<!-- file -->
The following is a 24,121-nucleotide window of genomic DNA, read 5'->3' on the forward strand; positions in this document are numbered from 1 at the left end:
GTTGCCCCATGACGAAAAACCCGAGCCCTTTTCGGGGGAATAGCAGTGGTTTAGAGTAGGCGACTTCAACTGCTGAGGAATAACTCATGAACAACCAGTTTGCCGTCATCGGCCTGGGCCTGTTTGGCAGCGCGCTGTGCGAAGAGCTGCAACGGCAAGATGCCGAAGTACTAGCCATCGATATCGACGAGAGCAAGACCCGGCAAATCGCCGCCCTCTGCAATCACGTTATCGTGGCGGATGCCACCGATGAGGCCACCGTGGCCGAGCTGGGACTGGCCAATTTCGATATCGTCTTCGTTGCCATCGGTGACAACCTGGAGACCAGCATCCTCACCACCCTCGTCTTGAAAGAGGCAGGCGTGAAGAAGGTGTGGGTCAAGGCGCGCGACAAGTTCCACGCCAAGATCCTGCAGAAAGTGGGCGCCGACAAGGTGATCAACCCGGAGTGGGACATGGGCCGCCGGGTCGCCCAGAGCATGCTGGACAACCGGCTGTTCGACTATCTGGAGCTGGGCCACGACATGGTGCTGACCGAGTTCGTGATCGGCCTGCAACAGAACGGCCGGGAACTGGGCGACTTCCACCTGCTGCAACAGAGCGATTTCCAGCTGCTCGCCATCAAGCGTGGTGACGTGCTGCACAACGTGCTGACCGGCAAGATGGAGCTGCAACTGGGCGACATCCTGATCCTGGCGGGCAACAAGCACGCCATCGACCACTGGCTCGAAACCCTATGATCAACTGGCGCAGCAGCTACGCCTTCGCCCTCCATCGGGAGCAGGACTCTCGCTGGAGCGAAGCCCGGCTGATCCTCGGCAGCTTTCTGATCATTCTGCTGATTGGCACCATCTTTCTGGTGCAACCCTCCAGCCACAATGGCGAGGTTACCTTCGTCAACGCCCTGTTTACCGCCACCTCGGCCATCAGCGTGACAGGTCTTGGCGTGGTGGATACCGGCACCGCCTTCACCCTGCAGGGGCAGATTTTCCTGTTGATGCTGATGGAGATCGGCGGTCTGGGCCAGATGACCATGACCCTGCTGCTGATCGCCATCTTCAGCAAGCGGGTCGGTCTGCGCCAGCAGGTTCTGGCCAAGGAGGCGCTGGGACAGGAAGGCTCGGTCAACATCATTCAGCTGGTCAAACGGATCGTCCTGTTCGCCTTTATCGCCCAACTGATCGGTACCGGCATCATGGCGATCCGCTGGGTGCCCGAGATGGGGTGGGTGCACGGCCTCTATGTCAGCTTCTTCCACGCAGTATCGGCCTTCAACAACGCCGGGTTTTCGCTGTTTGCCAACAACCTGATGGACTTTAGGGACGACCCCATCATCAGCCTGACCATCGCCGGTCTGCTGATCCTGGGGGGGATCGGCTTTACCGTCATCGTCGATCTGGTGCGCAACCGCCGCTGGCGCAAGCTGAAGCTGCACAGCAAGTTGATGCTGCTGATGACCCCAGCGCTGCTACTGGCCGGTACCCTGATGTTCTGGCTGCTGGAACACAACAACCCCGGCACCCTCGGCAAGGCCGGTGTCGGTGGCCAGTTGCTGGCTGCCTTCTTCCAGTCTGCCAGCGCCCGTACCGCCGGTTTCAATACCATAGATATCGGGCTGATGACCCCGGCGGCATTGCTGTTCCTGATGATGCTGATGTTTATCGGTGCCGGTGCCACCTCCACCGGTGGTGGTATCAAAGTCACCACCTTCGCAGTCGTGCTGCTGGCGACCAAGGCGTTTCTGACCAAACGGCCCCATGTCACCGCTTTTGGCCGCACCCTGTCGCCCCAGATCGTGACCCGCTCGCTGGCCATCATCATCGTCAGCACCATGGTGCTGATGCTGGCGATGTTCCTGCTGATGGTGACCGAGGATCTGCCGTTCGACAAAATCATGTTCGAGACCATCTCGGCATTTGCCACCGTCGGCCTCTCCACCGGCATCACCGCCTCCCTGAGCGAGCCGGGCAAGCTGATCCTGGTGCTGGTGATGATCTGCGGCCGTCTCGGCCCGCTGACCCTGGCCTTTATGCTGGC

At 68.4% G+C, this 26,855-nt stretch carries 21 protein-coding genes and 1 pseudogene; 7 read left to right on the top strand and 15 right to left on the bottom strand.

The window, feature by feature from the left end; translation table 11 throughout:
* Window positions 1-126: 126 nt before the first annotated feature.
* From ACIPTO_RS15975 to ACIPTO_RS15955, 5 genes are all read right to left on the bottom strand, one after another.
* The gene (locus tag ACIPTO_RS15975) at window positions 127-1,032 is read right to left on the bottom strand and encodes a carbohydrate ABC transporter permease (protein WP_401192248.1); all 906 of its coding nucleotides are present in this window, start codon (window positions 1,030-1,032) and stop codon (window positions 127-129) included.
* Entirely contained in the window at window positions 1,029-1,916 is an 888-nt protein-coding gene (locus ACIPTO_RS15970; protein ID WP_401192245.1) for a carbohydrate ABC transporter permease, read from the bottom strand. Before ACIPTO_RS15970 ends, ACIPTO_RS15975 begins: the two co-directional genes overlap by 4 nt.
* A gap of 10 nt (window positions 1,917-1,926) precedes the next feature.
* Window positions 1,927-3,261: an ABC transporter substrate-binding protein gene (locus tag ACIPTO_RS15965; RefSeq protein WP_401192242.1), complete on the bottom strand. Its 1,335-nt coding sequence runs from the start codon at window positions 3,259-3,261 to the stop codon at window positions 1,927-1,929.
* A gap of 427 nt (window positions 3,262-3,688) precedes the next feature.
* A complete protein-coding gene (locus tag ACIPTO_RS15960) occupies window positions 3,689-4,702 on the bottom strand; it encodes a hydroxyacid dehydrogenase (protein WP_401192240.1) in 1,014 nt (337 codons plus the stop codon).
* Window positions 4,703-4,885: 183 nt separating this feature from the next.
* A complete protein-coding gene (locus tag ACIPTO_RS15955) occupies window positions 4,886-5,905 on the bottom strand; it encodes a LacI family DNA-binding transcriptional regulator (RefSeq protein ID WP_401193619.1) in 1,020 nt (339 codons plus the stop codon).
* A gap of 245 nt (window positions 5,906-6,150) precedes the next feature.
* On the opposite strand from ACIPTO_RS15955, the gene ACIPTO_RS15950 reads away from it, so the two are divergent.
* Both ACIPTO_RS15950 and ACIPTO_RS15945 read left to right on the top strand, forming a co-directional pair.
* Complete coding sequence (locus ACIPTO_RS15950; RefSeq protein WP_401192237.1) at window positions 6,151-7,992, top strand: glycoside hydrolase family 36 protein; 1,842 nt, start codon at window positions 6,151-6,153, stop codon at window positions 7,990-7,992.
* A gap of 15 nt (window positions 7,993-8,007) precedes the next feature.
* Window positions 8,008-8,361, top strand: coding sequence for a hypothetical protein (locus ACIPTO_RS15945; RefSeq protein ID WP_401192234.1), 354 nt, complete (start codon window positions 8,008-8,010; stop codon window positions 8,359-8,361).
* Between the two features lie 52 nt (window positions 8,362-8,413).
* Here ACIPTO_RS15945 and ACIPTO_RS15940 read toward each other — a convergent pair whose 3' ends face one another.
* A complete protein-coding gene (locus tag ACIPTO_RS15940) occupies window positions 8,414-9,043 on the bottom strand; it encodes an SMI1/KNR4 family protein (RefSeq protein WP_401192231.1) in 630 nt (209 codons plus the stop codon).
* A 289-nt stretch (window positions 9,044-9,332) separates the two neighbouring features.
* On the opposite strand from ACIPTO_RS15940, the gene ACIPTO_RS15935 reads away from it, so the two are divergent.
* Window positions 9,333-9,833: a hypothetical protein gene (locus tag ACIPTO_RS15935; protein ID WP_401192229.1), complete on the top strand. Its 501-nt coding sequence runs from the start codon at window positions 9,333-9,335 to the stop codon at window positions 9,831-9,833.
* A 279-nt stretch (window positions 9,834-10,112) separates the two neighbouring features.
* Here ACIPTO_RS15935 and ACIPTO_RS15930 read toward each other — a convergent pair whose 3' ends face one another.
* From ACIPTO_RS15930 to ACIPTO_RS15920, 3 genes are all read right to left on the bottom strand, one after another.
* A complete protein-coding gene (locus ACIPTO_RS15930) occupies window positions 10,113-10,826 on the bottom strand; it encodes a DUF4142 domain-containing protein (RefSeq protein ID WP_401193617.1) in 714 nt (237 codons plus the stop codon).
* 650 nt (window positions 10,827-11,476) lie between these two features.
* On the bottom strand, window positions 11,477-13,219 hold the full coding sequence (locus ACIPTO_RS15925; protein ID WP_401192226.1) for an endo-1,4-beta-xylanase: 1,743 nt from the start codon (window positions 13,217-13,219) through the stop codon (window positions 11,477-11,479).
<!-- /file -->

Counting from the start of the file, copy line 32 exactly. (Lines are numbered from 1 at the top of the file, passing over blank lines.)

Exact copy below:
* On the bottom strand, window positions 11,477-13,219 hold the full coding sequence (locus ACIPTO_RS15925; protein ID WP_401192226.1) for an endo-1,4-beta-xylanase: 1,743 nt from the start codon (window positions 13,217-13,219) through the stop codon (window positions 11,477-11,479).